TAFTO 2013 Contribution: Scott Silberstein

[vc_row css=”.vc_custom_1503520560231{margin-bottom: 3% !important;padding-top: 12px !important;padding-right: 12px !important;padding-bottom: 12px !important;padding-left: 12px !important;background-color: #efefef !important;}”][vc_column][vc_column_text]It just isn’t Take A Friend To The Orchestra week without a patron contribution and this year we have two. First up is from multi-Emmy award winning producer, composer, and director Scott Silberstein; a man who knows more than a few things about presentation and having a good time. In fact, if your orchestra is interested in video production, …

Read moreTAFTO 2013 Contribution: Scott Silberstein

TAFTO 2010 Contribution: Brian Wise

Why limit TAFTO to friends? Why not Take A Date to the Orchestra (TADTO) or perhaps Take More-Than-a-Friend to the Orchestra (TMTAFTO?). Freelance music journalist and WNYC Radio producer Brian Wise was wondering the same thing and being the proactive producer-type of guy that he is, decided to do something about it. His results are infinitely better than reality television and chocked full of useful feedback to the question “What steps could …

Read moreTAFTO 2010 Contribution: Brian Wise

TAFTO 2010 Contribution: Chris Felcyn

I had the pleasure of meeting Chris Felcyn, producer and program host for Detroit’s WRCJ-FM, 90.9, for the first time only a few months ago. Although we had a great on-air conversation, it was heartening to learn during our off-air chats about his efforts over the years to promote classical music. Chris enthusiastically jumped into the role of TAFTO contributor by putting together three stand-alone audio contributions that feature Chris interacting with concert-goer newbies. Honest and entertaining feedback abounds in each segment (I hope the DSO marketing department is listening. ~ Drew McManus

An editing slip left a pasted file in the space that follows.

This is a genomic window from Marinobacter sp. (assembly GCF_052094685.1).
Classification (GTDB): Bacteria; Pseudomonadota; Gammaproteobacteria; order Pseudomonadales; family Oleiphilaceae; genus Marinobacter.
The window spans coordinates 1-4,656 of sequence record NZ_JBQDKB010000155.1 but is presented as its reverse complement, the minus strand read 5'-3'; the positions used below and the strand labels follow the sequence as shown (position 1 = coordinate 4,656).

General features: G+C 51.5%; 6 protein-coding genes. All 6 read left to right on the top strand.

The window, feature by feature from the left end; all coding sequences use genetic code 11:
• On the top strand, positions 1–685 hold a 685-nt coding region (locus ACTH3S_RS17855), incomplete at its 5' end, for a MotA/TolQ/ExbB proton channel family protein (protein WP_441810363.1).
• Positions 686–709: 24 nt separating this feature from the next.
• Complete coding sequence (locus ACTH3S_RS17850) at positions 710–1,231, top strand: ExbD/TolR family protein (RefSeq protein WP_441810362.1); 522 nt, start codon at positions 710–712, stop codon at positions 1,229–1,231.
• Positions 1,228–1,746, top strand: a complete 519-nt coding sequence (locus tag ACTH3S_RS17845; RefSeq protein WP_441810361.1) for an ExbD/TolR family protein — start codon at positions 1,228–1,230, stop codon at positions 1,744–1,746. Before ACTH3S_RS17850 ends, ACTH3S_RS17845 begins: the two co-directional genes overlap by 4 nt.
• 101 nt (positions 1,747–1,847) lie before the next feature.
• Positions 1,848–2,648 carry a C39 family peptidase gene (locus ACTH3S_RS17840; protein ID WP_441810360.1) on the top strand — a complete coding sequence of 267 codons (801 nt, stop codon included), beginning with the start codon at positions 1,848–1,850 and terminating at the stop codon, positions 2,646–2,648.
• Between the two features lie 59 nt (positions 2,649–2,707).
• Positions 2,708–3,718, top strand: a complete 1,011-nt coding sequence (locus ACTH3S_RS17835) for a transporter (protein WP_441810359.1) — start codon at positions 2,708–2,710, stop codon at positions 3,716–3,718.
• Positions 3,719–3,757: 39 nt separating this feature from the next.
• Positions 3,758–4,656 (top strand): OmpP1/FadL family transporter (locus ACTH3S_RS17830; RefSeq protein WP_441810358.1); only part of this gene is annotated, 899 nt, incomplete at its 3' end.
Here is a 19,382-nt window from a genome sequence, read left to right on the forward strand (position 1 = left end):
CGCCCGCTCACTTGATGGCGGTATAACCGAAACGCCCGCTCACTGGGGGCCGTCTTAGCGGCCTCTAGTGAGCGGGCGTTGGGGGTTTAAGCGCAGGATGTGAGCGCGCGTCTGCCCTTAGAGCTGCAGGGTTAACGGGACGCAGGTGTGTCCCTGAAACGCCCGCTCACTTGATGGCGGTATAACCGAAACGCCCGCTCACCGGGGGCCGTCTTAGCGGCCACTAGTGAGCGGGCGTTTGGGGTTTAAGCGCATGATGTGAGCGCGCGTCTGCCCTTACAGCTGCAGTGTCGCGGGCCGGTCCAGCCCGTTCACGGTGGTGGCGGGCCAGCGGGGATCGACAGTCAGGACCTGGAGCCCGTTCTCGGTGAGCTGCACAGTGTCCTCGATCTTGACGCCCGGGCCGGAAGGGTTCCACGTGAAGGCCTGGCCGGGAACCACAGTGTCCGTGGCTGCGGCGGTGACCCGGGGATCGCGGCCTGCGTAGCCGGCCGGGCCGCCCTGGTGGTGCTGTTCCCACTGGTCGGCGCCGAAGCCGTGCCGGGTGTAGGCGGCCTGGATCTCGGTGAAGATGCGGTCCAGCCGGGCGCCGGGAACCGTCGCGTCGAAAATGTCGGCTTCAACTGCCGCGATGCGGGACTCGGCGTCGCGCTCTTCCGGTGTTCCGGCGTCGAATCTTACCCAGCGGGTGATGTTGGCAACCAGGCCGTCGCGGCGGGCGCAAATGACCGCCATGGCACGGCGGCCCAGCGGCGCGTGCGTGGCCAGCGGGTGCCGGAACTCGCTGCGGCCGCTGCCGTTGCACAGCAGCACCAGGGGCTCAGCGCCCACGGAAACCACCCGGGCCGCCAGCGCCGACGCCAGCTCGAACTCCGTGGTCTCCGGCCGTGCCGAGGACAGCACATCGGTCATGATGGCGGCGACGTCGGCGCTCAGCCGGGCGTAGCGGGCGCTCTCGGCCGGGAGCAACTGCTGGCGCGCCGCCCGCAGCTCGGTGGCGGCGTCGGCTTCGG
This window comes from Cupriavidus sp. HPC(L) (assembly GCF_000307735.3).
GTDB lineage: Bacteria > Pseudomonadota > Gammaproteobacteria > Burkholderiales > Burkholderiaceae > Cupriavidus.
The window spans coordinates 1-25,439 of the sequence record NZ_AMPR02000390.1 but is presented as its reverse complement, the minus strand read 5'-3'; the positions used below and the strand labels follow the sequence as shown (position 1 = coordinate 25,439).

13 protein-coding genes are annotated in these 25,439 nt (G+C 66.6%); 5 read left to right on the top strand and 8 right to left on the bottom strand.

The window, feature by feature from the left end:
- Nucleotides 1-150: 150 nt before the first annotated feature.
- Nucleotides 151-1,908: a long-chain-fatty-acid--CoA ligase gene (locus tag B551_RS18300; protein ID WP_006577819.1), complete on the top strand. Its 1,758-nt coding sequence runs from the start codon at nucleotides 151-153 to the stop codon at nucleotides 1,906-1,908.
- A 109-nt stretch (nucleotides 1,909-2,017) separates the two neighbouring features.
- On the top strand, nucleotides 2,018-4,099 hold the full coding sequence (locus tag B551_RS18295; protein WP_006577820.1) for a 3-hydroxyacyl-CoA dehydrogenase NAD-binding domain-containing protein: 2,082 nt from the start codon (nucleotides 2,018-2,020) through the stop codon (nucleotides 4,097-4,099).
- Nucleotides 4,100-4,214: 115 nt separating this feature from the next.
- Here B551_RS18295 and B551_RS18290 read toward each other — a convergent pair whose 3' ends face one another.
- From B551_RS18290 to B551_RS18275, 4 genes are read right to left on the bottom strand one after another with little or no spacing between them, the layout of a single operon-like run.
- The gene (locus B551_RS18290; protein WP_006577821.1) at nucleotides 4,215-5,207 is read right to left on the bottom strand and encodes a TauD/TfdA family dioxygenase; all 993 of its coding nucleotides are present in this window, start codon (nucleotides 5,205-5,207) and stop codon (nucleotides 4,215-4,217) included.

TAFTO 2009 Contribution: Brian Bell

“The Artist came from a musical family”

A sentence like this usually is in the first few lines of most performer bios (that’s when I’m still awake while reading them), and sometimes gives me a twinge of envy.

After all, I didn’t come from a musical family, far from it, and such a statement implies that there needs to be some sort of genetic code for one to understand music at the highest level. That premise can be dismissed out of hand. Then again, TAFTO has made me consider the following, if I didn’t come from a musical family, how did I get hooked?